Closed petition Independent inspection of all health facilities, including community care

Commission an immediate full inspection, by the Care Quality Commission, of Jersey General Hospital, Overdale and Orchard House and all other services provided by Health and Community Services and should include buildings, services, policies, the Jersey Care Model and staff qualifications.

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The inspection should extend to care in the community.

The Jersey General Hospital may be operating in an unsafe environment and has not been fully independently inspected for very many years.

This is contrary to anything which would be allowed in the UK or most places in the world.

The people of Jersey deserve to know that they are getting the best services available.

Partial inspections of a few departments is not good enough.

Inspection should include governance and policies relating to follow on patient care after discharge.

This petition is closed All petitions run for 6 months

1,864 signatures


Ministers responded

This response was given on 7 March 2022

The Minister for Health and Social Services supports regulation and independent inspection of hospital services.

Read the response in full

The Minister for Health and Social Services supports regulation and independent inspection of hospital services and work is being brought forward to bring the full inspection of hospital and associated services within the remit of the independent Jersey Care Commission.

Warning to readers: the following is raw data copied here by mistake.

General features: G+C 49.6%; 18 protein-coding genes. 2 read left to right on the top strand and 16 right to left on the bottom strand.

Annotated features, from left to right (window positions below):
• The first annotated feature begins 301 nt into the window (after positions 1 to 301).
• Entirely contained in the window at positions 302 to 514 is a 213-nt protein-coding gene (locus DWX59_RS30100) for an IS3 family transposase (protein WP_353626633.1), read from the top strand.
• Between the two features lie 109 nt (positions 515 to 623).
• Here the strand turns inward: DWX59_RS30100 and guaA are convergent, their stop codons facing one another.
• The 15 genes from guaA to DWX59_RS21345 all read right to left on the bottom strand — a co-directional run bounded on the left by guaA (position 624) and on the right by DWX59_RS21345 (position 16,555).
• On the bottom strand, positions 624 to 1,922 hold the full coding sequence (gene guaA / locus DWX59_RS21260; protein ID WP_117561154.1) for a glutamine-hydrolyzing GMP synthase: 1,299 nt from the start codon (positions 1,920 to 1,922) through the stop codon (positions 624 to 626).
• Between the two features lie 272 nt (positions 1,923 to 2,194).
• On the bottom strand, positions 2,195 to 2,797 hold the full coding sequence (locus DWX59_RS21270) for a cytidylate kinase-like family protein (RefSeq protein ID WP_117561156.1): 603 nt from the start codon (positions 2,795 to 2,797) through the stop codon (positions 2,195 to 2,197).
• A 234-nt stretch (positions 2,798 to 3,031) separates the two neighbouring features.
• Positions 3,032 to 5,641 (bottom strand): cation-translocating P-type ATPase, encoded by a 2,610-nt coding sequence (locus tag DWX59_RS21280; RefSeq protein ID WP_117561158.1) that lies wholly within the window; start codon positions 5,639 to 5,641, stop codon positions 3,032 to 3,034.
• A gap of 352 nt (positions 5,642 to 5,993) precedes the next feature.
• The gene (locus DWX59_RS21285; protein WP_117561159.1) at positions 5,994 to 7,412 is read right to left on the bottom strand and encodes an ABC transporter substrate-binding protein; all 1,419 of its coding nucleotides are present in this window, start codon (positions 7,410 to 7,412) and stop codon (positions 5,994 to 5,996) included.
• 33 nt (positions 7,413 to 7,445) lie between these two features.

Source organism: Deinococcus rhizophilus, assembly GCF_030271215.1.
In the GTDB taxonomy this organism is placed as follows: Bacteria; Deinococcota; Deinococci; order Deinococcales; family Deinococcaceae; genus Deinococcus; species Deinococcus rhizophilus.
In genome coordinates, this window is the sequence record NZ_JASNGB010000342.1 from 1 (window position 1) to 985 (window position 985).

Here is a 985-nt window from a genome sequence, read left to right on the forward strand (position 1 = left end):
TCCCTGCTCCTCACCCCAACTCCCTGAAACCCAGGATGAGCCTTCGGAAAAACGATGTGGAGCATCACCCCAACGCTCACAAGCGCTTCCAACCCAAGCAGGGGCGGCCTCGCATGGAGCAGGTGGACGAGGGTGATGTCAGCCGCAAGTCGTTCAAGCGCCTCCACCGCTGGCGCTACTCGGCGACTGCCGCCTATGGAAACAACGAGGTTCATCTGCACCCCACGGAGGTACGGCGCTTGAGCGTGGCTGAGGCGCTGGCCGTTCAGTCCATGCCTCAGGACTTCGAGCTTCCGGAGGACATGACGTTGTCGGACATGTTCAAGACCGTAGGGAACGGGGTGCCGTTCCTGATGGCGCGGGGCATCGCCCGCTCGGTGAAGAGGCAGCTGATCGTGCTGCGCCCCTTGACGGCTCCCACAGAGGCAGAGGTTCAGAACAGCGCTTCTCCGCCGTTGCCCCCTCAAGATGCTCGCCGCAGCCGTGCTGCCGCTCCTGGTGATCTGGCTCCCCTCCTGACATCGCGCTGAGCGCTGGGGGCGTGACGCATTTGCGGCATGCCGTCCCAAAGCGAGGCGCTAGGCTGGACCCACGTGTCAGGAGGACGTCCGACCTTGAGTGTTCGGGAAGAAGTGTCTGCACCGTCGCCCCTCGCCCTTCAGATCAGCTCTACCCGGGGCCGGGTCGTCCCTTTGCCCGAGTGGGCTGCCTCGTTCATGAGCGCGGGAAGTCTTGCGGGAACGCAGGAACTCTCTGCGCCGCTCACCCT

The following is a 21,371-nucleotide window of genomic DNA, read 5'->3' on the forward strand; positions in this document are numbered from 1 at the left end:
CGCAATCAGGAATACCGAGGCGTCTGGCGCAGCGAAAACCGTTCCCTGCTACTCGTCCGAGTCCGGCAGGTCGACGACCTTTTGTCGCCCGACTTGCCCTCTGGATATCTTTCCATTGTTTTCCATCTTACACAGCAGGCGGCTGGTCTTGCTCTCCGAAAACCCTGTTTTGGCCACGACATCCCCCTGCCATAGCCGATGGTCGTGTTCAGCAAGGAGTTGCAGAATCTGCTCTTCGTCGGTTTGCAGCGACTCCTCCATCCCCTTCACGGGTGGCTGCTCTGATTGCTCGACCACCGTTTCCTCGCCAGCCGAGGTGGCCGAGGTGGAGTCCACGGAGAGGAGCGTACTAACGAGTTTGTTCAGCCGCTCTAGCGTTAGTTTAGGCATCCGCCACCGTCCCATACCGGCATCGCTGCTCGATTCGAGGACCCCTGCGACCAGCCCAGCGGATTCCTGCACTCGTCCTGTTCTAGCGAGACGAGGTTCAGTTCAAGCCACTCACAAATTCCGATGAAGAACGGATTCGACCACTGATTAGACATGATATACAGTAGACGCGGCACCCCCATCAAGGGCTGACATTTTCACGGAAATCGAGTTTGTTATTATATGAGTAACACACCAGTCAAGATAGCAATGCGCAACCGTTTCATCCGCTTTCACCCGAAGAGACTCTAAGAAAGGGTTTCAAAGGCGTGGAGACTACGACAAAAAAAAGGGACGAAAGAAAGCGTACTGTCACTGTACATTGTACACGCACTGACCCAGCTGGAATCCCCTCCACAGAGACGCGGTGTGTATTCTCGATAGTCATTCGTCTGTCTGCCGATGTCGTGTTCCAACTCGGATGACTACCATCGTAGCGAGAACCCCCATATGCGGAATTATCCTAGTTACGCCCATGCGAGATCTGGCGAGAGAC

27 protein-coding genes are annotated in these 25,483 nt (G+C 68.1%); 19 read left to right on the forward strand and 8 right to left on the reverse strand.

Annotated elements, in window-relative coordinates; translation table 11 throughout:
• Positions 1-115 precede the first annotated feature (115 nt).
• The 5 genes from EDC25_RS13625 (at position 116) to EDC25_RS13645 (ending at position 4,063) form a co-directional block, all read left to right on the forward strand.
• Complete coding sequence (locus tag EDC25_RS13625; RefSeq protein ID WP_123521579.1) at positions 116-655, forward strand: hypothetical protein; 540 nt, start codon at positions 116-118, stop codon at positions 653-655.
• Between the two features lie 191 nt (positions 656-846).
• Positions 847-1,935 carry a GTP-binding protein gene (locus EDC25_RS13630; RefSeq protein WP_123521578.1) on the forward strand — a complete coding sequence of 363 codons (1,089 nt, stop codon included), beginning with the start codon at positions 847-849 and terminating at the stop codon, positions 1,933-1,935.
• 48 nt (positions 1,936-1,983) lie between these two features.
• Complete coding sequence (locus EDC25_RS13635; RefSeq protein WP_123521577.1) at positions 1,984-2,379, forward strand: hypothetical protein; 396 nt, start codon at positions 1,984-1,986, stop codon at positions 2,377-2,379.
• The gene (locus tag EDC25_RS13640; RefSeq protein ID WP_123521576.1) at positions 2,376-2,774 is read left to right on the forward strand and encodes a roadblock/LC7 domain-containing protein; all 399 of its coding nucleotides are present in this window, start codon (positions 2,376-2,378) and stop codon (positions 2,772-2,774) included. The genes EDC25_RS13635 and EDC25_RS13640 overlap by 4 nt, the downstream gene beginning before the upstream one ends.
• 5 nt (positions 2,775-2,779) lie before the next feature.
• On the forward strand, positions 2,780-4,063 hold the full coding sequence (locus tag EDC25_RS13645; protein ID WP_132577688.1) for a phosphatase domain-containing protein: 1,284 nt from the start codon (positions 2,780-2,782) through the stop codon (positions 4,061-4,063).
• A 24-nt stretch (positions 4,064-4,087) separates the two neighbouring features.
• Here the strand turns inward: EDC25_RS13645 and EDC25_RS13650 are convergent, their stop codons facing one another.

Independent inspection of services is vital to providing assurance about the quality, safety and effectiveness of health and social care. The Minister and the Health and Community Services Department (HCS) welcome such scrutiny. They recognise the role that inspection plays in helping ensure that Islanders receive the best quality care and are protected from potential harm.
Furthermore, they recognise that inspection by an independent body is central to maintaining public confidence in services.
The Regulation of Care (Jersey) Law 2014 (“the 2014 Law”), which established the Jersey Care Commission (“Care Commission”) as Jersey’s own independent care regulator, came into force in 2019. From the outset, the States Assembly agreed that hospital services would fall under the remit of the Care Commission but that a phased approach would be taken with hospital services regulation being provided for at a later date. As set out at the time, it was provisionally intended that hospital services would be regulated after care homes, home care services and adult day care services – which have been regulated since late 2019 – plus children and adult social work services.
The Minister for Health and Social Services recognises, however, that there are legitimate calls for an earlier inspection of hospital services as demonstrated by the level of public support for this petition. The Minister supports regulation and independent inspection and since the launch of the petition he has consulted both the Council of Ministers and the Care Commission and agreed with them that work should commence in the coming weeks on extending the provisions of the 2014 Law to hospital and associated services.
This will place providers of those services under a legal requirement to register with the Care Commission in order that the Care Commission may undertake independent inspections.